PORT MORESBY - Chaplaincy is an intense and profoundly rewarding experience and chaplains play a distinctive role in the military setting.
They are strategically assigned to all military establishments and wherever there are military members, including in combat zones.
Chaplains tender to the spiritual well-being of soldiers regardless of religious background, provide confidential counselling and help personnel meet challenges in areas like religious education, ethics and morale.
They also operate as the pivot connecting local civilians and church ministries through the Word of God.
At the PNG Defence Force’s COVID-19 task force operations centre, you will find chaplain Captain Norman Kakeni from the PNGDF chaplaincy directorate.
Captain Kakeni is assigned to be among the troops participating in the government’s response against the pandemic.
I first met him last year when he was part of a small contingent of PNGDF medical officers and engineers deployed to provide support to Okapa district hospital in Eastern Highlands Province.
While military medical staff and engineers assisted the hospital, Captain Kakeni held special engagements with local churches, issued bibles to youths and reminded the people to build a relationship with God.
He also sat down with elders and leaders of the surrounding communities and discussed ways to address local youth and development issues.
He gave me a Bible too.
A few weeks back, Captain Kakeni was at Motukea, 12 km out of Port Moresby, giving words of blessing as he commissioned a company from 1RPIR deployed by the COVID-19 Task Force to Weam in Western Province.
These soldiers were to be inserted into the southern part of the now closed PNG-Indonesia border to support operations as well as carry out awareness to people living in the area.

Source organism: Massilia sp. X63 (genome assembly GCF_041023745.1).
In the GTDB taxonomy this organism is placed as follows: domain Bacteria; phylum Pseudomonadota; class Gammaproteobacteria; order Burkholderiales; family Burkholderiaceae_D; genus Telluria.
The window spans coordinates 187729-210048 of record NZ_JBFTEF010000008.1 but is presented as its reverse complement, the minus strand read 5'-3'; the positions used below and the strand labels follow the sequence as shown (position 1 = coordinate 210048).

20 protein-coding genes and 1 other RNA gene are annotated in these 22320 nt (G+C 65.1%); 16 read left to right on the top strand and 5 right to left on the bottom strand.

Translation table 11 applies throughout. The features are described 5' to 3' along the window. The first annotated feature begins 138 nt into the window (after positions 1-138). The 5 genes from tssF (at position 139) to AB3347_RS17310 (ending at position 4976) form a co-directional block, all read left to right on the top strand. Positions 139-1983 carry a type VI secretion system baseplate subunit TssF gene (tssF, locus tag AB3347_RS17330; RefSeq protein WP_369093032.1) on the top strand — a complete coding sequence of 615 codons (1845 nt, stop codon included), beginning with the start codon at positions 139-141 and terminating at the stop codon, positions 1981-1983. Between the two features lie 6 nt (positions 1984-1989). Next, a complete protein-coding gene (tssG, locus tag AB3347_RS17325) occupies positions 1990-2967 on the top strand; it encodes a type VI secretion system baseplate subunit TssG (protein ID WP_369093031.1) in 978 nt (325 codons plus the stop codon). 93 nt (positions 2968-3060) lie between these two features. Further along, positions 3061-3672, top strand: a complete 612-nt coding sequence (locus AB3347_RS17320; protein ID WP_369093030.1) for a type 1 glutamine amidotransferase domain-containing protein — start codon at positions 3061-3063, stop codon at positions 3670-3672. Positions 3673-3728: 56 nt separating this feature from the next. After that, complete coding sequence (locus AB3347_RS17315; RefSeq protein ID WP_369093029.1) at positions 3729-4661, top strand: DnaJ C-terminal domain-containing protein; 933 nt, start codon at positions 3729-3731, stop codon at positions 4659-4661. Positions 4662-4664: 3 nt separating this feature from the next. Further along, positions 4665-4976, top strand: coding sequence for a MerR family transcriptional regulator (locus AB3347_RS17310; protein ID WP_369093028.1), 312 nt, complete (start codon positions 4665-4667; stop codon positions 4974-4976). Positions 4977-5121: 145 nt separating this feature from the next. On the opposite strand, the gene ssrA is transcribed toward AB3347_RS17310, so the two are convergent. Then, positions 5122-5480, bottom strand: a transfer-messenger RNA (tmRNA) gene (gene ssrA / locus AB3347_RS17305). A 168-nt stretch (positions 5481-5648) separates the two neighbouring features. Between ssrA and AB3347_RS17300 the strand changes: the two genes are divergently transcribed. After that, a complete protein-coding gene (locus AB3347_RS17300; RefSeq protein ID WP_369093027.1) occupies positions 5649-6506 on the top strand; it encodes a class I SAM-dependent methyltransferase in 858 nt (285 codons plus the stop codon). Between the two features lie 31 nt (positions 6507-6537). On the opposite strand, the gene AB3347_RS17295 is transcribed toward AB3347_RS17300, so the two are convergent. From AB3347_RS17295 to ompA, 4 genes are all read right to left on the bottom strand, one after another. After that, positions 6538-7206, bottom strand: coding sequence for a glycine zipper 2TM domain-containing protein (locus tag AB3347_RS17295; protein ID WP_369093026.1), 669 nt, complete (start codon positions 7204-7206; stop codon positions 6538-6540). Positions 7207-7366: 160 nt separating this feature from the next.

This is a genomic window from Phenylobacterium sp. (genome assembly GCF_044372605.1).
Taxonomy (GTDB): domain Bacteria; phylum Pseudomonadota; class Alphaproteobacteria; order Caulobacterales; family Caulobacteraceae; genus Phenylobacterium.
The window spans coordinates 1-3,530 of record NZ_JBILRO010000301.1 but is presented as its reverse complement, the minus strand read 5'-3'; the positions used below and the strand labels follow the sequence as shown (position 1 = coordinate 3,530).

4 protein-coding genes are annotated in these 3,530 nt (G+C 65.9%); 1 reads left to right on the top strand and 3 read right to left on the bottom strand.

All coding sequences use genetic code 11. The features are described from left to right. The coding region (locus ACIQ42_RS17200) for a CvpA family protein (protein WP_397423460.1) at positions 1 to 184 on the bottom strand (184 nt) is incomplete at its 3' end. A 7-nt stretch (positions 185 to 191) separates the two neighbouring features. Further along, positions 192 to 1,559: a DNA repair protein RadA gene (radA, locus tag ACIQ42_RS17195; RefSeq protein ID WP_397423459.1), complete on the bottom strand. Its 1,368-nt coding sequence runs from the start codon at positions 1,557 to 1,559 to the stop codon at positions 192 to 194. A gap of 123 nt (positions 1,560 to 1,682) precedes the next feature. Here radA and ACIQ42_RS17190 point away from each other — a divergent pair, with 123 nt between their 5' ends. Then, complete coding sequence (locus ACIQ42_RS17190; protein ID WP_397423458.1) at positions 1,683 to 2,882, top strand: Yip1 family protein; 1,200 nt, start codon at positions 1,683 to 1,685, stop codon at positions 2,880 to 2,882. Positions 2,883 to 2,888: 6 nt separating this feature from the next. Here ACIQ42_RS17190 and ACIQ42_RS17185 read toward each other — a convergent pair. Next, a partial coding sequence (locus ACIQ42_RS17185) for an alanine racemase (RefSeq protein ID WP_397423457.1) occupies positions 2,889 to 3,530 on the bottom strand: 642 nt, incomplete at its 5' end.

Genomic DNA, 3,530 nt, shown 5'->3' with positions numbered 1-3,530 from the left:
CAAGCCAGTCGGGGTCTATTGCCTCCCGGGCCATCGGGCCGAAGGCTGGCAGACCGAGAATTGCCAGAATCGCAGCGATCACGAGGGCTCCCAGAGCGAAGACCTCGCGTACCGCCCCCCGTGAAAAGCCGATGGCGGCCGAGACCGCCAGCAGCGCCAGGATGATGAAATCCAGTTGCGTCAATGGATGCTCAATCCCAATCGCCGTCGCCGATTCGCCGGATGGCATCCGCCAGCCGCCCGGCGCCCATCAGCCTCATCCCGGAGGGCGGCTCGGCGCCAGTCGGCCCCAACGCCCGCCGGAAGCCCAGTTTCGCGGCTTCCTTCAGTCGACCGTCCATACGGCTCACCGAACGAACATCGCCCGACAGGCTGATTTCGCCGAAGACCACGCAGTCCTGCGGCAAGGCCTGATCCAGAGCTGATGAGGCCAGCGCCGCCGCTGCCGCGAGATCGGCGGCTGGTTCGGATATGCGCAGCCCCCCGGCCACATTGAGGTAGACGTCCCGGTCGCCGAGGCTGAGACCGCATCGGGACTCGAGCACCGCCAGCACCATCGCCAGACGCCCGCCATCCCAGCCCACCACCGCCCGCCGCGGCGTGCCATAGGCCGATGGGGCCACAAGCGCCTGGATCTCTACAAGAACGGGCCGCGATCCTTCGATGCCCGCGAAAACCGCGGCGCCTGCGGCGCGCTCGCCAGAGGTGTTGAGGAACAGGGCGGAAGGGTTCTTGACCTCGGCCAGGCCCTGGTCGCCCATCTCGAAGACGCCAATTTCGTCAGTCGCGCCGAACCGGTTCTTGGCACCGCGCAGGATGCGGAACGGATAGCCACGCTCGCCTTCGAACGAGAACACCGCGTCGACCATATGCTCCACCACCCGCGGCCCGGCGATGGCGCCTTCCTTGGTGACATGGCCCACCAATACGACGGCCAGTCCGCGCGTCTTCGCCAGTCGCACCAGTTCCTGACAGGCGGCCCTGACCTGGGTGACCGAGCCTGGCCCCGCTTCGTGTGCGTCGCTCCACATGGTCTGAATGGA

Captain Kakeni quietly issued Bibles to each soldier, urging them to give space for God in their operations.
“He is your Defender; He never dozes nor sleeps,” Captain Kakeni assured the troops, reminding them of the PNGDF commander’s intent to always put God first and let Him take the lead in the fight.
‘Putting God First’ has been the PNGDF Command’s motto over the years to guide its mandated duties and the reformation and upskilling of the entire force.
In a statement last week, Defence Force chief, Major General Gilbert Toropo, refreshed the call to put God First and reminded troops to stay focussed in the fight against COVID-19.
Major General Toropo said spiritual and mental growth including the morale of service members and their families is of paramount importance in such times.
The Marape-Steven government has repeatedly urged the country to pray and to allow God to take the helm of our fight.
Recently I was allowed into the operations centre hoping to chat with Major General Toropo but found his door locked so I loitered around the task force centre.
Inside the main briefing room, a colourful map on one side of the wall displayed the entire 820 kilometre land border labelled with paper arrows and coloured drawing pins.
I stood there, staring at the pins, then it dawned on me.
The soldiers are scattered across some of the most remote areas of the country, including high risk zones along the border, placing themselves and their loved ones at risk.
The calmness, understanding and acceptance of their jobs by families, wives, husbands and children is hard to define.
Maybe it can only be seen clearly through the eyes of the chaplain. When wars get hot and graves get cold, he will be there.
A soldier without a weapon.